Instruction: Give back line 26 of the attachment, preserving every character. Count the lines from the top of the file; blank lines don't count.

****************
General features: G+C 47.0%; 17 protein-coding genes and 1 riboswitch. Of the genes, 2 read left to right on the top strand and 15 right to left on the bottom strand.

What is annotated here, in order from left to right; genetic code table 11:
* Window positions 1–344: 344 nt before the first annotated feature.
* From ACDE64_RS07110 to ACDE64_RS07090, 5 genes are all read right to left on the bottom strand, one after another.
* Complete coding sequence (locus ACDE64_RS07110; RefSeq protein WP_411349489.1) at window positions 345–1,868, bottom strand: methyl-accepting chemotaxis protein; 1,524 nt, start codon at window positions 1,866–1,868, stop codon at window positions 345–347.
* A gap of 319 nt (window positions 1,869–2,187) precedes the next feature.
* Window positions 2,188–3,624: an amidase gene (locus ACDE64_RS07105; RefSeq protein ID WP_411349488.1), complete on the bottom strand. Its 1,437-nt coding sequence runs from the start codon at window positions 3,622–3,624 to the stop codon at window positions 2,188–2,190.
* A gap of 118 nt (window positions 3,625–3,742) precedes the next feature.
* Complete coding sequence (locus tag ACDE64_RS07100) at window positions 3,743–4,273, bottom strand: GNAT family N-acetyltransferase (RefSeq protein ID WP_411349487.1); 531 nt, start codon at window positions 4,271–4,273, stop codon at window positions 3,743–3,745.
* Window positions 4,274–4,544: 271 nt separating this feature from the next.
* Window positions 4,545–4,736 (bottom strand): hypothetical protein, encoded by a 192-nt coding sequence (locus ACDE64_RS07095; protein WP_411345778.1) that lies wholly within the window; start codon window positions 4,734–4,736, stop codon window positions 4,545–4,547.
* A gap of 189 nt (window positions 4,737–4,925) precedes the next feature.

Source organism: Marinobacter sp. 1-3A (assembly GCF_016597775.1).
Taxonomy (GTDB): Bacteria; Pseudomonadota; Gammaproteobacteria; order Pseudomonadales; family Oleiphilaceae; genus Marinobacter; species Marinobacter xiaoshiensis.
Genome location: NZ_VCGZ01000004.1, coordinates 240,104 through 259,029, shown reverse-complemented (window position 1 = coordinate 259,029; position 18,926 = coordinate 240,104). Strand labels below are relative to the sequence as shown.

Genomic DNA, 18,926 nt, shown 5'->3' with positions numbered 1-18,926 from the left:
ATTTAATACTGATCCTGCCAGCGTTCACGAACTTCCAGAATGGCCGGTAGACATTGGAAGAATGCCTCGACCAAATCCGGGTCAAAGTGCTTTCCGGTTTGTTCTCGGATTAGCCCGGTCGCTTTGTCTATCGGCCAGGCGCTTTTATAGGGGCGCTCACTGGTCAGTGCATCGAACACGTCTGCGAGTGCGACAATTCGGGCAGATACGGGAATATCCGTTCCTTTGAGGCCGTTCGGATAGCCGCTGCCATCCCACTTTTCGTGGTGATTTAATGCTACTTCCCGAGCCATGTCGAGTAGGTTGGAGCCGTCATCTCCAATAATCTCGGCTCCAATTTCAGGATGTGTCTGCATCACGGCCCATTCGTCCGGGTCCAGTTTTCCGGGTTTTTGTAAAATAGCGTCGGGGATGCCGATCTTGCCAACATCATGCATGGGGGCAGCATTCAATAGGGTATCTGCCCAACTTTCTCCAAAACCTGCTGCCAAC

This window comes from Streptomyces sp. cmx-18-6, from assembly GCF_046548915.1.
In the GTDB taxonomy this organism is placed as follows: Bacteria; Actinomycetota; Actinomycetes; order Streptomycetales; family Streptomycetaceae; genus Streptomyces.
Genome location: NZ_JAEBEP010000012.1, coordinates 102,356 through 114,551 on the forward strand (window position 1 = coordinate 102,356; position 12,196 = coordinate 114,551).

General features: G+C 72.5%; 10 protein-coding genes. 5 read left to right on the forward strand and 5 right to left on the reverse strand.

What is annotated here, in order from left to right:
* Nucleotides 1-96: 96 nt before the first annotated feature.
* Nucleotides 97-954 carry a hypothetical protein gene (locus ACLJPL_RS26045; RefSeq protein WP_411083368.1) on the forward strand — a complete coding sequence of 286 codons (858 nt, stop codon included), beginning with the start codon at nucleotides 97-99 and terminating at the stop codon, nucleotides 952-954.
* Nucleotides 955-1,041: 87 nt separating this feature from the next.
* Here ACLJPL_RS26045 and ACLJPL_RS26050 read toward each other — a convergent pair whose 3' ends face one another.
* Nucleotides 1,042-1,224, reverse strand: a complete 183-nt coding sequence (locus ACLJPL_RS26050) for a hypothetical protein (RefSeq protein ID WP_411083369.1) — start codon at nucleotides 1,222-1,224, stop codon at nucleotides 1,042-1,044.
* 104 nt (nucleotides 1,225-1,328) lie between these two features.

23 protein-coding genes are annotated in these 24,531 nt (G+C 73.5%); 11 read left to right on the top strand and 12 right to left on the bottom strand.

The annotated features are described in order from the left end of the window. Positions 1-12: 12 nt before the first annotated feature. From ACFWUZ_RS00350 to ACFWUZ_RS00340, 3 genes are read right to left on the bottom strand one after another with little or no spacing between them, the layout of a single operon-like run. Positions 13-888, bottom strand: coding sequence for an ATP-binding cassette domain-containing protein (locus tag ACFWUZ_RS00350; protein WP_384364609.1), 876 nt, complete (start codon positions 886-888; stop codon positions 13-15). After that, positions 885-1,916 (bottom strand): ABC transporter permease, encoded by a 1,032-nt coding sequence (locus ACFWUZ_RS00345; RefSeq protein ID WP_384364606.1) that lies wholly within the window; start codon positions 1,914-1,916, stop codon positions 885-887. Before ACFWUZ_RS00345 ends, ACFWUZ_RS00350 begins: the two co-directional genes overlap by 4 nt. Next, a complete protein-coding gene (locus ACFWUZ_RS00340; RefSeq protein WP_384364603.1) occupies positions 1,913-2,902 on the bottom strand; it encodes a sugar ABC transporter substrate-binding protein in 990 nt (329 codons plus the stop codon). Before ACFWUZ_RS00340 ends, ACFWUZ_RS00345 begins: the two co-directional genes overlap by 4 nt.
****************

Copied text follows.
* Here ACLJPL_RS26045 and ACLJPL_RS26050 read toward each other — a convergent pair whose 3' ends face one another.